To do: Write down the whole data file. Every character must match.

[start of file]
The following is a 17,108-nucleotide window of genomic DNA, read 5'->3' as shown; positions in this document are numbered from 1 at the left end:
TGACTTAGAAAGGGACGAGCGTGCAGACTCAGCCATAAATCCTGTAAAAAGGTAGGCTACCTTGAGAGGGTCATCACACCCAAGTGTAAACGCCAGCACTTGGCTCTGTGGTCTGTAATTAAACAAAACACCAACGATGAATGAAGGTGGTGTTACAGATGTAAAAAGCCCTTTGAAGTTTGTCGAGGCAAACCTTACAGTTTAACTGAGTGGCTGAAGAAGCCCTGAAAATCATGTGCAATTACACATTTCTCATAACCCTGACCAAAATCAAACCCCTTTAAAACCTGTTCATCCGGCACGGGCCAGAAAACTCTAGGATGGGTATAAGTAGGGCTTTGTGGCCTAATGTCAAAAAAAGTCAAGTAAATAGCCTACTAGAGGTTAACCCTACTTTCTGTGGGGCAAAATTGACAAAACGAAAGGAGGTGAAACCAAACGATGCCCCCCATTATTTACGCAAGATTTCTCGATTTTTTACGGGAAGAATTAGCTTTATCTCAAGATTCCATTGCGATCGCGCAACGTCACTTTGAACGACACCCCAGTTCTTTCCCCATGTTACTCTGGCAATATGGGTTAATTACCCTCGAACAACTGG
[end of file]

The following is a 17,108-nucleotide window of genomic DNA, read 5'->3' as shown; positions in this document are numbered from 1 at the left end:
TGACTTAGAAAGGGACGAGCGTGCAGACTCAGCCATAAATCCTGTAAAAAGGTAGGCTACCTTGAGAGGGTCATCACACCCAAGTGTAAACGCCAGCACTTGGCTCTGTGGTCTGTAATTAAACAAAACACCAACGATGAATGAAGGTGGTGTTACAGATGTAAAAAGCCCTTTGAAGTTTGTCGAGGCAAACCTTACAGTTTAACTGAGTGGCTGAAGAAGCCCTGAAAATCATGTGCAATTACACATTTCTCATAACCCTGACCAAAATCAAACCCCTTTAAAACCTGTTCATCCGGCACGGGCCAGAAAACTCTAGGATGGGTATAAGTAGGGCTTTGTGGCCTAATGTCAAAAAAAGTCAAGTAAATAGCCTACTAGAGGTTAACCCTACTTTCTGTGGGGCAAAATTGACAAAACGAAAGGAGGTGAAACCAAACGATGCCCCCCATTATTTACGCAAGATTTCTCGATTTTTTACGGGAAGAATTAGCTTTATCTCAAGATTCCATTGCGATCGCGCAACGTCACTTTGAACGACACCCCAGTTCTTTCCCCATGTTACTCTGGCAATATGGGTTAATTACCCTCGAACAACTGG